This article develops a stylized game-theoretical model to analyze banks' intraday liquidity management behavior in an RTGS environment. The authors characterize how the Nash equilibria depend on the underlying cost parameters, and discuss the efficiency implications of the different outcomes. As it turns out, two classic paradigms in game theory emerge from the analysis: the "prisoner's dilemma" and the "stag hunt." This study uses the framework to conduct a comparative analysis of the relative desirability of different intraday credit regimes from the perspective of a benevolent central bank. The simplicity of the framework is both its strength and its weakness. The strength is that it clearly exposes the fundamental trade-offs associated with strategic interaction in an RTGS environment. However, the extensions discussed highlight the complexity faced by banks in managing intraday liquidity, the challenges faced by policymakers, and consequently the difficulty in devising an all-encompassing framework. Nonetheless, the analysis shows the commonality of issues faced by all stakeholders in the world's interbank payments systems.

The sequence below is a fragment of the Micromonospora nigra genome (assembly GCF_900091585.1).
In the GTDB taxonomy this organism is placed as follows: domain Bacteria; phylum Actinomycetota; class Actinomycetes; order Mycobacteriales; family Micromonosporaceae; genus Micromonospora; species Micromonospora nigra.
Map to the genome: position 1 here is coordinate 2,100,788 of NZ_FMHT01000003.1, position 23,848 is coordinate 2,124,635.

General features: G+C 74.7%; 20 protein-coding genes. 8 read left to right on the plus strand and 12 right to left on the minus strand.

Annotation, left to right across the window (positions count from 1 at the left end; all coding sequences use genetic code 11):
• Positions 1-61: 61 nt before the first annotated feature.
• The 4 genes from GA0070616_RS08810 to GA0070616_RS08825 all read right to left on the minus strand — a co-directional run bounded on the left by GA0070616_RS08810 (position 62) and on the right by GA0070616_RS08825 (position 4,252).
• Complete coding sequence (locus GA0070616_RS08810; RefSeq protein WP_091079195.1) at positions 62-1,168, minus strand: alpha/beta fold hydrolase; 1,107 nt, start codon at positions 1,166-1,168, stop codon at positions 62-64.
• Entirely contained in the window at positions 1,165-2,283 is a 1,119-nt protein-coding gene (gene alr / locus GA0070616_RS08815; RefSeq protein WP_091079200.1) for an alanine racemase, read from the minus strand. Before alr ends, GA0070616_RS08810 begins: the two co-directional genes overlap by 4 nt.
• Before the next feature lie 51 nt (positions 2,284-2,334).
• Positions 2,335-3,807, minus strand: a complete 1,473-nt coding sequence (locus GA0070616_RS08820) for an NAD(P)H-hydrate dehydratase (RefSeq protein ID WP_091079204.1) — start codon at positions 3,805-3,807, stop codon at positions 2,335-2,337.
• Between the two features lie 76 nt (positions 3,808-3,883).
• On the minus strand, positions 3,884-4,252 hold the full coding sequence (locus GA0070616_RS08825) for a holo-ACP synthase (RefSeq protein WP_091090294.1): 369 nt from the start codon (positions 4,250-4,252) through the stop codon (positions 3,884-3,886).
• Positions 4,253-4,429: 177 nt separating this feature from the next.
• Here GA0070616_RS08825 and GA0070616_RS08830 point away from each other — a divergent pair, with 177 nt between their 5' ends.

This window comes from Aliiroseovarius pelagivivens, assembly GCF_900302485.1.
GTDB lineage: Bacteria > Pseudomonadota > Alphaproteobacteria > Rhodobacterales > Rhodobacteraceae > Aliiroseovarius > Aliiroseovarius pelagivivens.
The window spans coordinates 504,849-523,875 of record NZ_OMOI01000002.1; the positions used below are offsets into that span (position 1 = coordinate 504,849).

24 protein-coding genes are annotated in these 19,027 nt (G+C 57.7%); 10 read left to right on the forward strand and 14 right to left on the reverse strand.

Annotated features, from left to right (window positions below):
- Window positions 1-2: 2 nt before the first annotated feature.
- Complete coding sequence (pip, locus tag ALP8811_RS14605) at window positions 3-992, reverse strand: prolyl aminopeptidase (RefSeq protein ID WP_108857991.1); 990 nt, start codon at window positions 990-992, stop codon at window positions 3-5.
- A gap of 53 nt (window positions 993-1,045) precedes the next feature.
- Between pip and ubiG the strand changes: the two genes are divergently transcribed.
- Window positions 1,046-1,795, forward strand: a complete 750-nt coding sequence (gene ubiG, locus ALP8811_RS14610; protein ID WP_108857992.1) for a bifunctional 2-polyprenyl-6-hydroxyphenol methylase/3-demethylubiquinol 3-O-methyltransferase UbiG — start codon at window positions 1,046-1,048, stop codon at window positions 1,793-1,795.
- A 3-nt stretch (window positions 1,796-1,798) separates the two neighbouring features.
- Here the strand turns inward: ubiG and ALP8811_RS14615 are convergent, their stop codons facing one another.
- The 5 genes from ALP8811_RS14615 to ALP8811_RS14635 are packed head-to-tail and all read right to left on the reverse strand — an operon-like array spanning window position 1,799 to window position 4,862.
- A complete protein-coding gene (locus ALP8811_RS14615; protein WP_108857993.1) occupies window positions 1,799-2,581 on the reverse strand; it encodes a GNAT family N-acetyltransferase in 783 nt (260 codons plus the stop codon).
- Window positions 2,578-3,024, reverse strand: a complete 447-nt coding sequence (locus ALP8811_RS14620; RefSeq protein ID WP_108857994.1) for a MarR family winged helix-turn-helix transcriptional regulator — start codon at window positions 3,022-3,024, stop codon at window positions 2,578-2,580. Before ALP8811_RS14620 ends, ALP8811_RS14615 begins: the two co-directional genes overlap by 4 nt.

Morten L. Bech Intraday Liquidity Management: A Tale of Games Banks Play • To ensure smooth operation of real-time 1. Introduction gross settlement systems, central banks extend intraday credit, either against “[Banks] like to hang on to their cash and deliver it collateral or for a fee. as late as possible at the end of the working day.” “The Long Shadow of Herstatt,” The Economist, • As intraday credit is costly—either explicitly April 14, 2001 as fees or implicitly as the opportunity cost of collateral—participating banks seek to The value and volume of interbank payments increased dramatically throughout the 1980s and 1990s as a result of rapid minimize their use of liquidity by timing the
Pages to are hidden for
"INTRADAY LIQUIDITY MANAGEMENT: A TALE OF GAMES BANKS PLAY"Please download to view full document